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Protecting your server
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Posted on May 29th, 2012
Windows XP

Protecting your server

Servers are the source of all kinds of digital information on your laptops and desktops - some public, some private. If you're reading this, you're concerned about what steps you should take to keep your server safe. We're going to take a look over the next few tutorials at numerous considerations you'll have to make: it's not an easy ride.


The big questions

Protecting your server can be split in to two big questions:


1. What sorts of threats am I likely to face?

If you're running a private server, chances are it's in your home (unless you are operating it remotely). That means the threats are not likely to include unauthorised local access. However, if you're administrating a server in an enterprise environment, you will want to provision and control access for employees, probably with local safeguards built in.

The ultimate problem here is this: server security is a potential black hole. Unless you start to weed out options that just don't need considering, you will spend all your time administrating - and you might as well just carry a filofax.


2. What am I trying to protect?

In general information security, this comes down to three aspects: Confidentiality, Integrity and Availability. Confidentiality is the anonymity of your data, and the protection of access from unauthorised users. Integrity is the data itself: how easy is it to change? Availability is the maintenance of server access to those who are authorised to do so.

These three security aspects can be compromised at three different levels: LOW, MODERATE and HIGH. A LOW compromising of information security is one that has limited impact on either Confidentiality, Integrity or Availability. Say, for example, a hacker managed to get in and change the ordering of a file from 'alphabetical' to 'by type'. Annoying, yes, but hardly impactful. MODERATE threats are more serious - one that has significant or substantial impact on one or more aspects, such as to impact the mission of the organisation in charge of the server. That sounds very technical, but let's flesh it out with an example - a hacker gets in, and changes all the word 'the's in all official documents to 'an'. Frustrating, time-consuming to sort, moderate impact on integrity - but not a total disaster. HIGH threats are ones that cause catastrophic damage to one or more aspects of security - say, if your private server were downloaded on to someone else's machine without your permission. That's something we're really going to make sure we avoid.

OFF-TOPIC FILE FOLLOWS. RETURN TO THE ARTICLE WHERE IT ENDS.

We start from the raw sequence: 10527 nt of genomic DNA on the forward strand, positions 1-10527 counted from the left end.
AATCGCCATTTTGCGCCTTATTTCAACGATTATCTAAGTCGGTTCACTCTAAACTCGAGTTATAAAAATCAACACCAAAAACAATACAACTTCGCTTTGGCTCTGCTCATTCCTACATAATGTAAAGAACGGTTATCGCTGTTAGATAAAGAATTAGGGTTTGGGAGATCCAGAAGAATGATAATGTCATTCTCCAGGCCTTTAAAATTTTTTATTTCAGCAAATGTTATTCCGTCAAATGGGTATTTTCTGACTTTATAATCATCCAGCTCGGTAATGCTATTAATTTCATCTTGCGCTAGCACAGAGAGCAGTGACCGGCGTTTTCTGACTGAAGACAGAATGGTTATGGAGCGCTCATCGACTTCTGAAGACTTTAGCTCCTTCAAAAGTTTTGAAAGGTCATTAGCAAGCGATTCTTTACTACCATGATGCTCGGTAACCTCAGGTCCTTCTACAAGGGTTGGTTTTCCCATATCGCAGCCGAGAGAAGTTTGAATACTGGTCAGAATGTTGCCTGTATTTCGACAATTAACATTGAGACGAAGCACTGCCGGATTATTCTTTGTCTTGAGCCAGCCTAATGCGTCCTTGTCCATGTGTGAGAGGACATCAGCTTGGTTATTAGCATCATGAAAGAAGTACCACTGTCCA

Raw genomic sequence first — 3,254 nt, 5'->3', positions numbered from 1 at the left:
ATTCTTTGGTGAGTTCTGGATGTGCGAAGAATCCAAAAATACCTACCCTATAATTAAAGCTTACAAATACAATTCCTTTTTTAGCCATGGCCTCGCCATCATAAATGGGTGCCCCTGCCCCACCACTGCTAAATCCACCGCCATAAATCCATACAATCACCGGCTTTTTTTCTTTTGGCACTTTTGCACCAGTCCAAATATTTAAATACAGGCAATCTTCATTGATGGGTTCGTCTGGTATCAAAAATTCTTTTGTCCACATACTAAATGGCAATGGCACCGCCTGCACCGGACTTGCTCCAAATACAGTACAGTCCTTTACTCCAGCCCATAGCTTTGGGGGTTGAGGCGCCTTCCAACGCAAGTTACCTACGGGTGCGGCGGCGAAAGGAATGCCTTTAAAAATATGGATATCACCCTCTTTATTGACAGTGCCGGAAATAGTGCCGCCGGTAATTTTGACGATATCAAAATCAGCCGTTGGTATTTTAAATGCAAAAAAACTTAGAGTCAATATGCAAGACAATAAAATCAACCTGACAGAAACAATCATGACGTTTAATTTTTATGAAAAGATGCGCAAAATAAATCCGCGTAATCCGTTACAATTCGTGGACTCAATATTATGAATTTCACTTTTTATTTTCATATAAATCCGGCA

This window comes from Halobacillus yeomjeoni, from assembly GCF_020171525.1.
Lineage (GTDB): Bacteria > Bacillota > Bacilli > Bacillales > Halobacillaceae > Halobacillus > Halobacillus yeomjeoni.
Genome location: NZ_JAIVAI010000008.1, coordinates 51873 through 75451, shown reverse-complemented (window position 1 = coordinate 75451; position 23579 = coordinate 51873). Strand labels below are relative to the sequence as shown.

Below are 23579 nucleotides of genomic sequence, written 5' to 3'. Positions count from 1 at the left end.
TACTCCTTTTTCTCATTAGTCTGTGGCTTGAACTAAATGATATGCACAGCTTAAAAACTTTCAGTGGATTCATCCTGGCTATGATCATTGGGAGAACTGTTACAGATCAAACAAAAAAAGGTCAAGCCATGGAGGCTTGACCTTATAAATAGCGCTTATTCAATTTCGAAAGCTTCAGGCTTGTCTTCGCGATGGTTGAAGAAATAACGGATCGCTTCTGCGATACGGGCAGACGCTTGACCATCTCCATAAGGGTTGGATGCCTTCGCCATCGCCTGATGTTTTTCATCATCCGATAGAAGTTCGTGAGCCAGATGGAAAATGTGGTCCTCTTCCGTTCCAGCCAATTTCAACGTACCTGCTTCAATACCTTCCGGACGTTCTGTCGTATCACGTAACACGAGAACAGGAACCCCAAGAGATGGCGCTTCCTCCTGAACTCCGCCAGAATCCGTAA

So the question you need to ask yourself here is: what level of threat can I tolerate - you cannot administrate a server with zero threat. For a home media server, I might accept a MODERATE threat rating, so long as I have my files backup up (and not serving) elsewhere. For an enterprise-class server, it might be worth hiring a specialist team to ensure you can keep your threats LOW.


Your decision

Your decision as to how much or how little to protect your server needs to take in to consideration the two big questions above. They're designed to save you money, hassle and time. Get it straight before you dive in to software.


Taking measures

Next time we're going to look at protective measures (also called 'security controls'). We'll see that they split in to two sections, and we'll evaluate the relative importance of each - and how you can go about ensuring the safety of your server.

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